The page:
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The Tech Tsunami continued from page 21
and keeping up. Veteran teachers may feel resistant to such rapid technological change, worrying that their tech-savvy students are more competent than they are at mastering and incorporating technologies into learning. While thorough professional development and exposure to various technologies may ease these concerns for teachers, schools are pressed to educate teachers about the tech they need to use in order to be successful and meet required standards.
Screen-time alarm bells
A plaguing concern for teachers (and parents) is that classroom technology amounts to yet another digital media distraction for kids who are already easily sidetracked by their personal devices. Numerous studies have shown that technology, specifically laptops, can distract a student’s learning and that of adjacent learners. The key, says Tillinghast, is to • Naturopathic primary care focus on creating an environment conducive to learning, no matter what tools are used. Ferguson believes that a strong teacher uses technology to improve their teaching, • Women’s health not replace it. “If you have a teacher who doesn’t have strong classroom management • Pediatrics and you insert technology into [the equation], it shows that the classroom is not strong and the technology has become a distraction. That’s why we believe that a New location in Ravenna teacher should have an intentional purpose for using technology, or not,” says Ferguson. In the long run, if used purposefully and well, technology should amplify 206-363-5555 strong teaching and learning. oneskyfamilymedicine.com Among the myriad challenges and concerns parents face related to technology adoption and use in education is the amount of screen time their kids are subject to at school and at home. Both private and public school educators I spoke to consistently say that they communicate to parents that there needs to be a clear 1 12/14/18 11:16 AM distinction between screen-time priorities at school and screen-time diversions at home. But that’s a tough balancing act for most parents, especially since it is no longer so easy to distinguish between “game time” and “homework time.” Now that learning games are increasingly becoming a valid, assigned aspect of classroom instruction, Tillinghast likes to coach parents about where your student studies at home and how that location will enable you to provide the most attentive and appropriate engagement during homework time. Another concern that parents often voice to Tillinghast is not having sufficient tangible evidence of what their kids accomplish at school. For hundreds of years, worksheets with a grade marked clearly at the top have provided documentation of students’ progress, notes Tillinghast. Now, with networking programs such as OneNote and public school platforms App you’ve been waiting for... such as The Source, grades, assignments and communications are recorded digitally, and parents must access and familiarize themselves with those platforms in order to best understand how their kids are doing in school. “When we talk [as parents] about what kids are doing during the day, it is a lot more complex and different than what we envision a school day looks like,” says Tillinghast. As parents, we must wrap our brains around the role of technology in school, how our students are empowered by technology to expand their learning and how, as families, we need to manage device time, says Tillinghast. It is a crazy, ever-evolving tech world; teachers, parents, students and school administrators are all called upon to adapt with flexibility and initiative to a rapidly shifting environment. How fully integrated technology has become in the school curriculum, how it will continue to be and how it will enhance learning over the long term remains to be seen, but until then, parents can only watch and discover for themselves. ■ 6/1/15 10:14 PM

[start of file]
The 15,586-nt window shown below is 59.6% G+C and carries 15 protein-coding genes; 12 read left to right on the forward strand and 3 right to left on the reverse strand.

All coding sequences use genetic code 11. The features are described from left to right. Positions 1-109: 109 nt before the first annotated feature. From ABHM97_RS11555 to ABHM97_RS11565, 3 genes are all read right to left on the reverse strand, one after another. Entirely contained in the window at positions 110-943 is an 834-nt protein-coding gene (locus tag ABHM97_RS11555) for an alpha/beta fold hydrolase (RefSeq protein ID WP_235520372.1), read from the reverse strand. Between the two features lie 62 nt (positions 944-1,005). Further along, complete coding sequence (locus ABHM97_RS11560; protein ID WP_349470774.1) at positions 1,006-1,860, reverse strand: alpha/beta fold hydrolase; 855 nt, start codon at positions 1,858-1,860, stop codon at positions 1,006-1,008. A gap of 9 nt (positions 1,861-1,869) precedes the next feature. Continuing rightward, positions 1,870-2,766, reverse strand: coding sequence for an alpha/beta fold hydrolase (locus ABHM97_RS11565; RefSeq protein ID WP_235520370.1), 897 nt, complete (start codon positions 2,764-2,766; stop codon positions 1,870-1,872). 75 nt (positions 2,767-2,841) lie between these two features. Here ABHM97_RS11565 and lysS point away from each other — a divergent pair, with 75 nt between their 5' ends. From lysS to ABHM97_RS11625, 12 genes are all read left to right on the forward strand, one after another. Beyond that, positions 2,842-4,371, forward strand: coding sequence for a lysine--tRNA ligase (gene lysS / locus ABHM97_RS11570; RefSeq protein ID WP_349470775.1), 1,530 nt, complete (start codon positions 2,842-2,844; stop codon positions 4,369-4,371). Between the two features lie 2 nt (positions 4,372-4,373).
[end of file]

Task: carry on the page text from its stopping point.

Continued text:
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Rebecca Hill is a freelance writer who ruminates on issues related to education, literacy, libraries, parenting and science.